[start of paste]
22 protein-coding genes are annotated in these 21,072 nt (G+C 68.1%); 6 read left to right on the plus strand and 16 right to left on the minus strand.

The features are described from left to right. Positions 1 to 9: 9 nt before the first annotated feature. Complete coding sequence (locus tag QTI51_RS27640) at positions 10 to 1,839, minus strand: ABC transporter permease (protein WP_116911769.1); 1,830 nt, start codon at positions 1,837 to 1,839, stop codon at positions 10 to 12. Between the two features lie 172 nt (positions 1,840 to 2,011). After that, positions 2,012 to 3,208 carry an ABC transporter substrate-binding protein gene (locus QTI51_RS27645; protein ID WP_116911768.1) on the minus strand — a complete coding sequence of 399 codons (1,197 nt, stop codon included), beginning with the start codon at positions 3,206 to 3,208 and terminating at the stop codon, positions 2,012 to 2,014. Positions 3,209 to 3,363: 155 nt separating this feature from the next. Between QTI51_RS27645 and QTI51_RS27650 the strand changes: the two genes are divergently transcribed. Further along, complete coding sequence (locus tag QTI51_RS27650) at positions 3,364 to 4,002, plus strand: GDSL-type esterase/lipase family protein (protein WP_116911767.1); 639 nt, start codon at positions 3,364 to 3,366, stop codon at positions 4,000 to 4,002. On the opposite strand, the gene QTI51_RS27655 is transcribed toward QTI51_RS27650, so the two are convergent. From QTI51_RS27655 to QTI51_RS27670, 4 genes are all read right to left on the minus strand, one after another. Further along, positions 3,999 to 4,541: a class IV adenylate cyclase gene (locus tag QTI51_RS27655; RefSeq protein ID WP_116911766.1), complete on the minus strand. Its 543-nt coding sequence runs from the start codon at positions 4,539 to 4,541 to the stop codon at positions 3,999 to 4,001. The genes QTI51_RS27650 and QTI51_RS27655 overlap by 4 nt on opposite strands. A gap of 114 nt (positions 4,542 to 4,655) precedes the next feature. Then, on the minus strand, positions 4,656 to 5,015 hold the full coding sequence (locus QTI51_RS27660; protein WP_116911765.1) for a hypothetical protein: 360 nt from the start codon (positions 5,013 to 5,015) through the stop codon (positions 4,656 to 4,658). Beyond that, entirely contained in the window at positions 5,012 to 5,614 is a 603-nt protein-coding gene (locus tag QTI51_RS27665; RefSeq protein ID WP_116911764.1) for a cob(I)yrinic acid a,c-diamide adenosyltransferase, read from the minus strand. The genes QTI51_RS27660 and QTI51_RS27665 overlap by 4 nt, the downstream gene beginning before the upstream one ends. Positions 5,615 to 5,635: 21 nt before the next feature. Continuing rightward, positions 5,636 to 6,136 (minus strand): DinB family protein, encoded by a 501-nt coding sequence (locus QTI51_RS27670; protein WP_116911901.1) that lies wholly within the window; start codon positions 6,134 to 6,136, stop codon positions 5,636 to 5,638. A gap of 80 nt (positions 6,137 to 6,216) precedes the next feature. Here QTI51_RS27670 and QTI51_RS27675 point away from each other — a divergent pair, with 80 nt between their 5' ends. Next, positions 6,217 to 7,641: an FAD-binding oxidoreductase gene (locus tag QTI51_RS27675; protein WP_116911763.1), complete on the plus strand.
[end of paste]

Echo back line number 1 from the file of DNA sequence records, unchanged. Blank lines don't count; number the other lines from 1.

22 protein-coding genes are annotated in these 21,072 nt (G+C 68.1%); 6 read left to right on the plus strand and 16 right to left on the minus strand.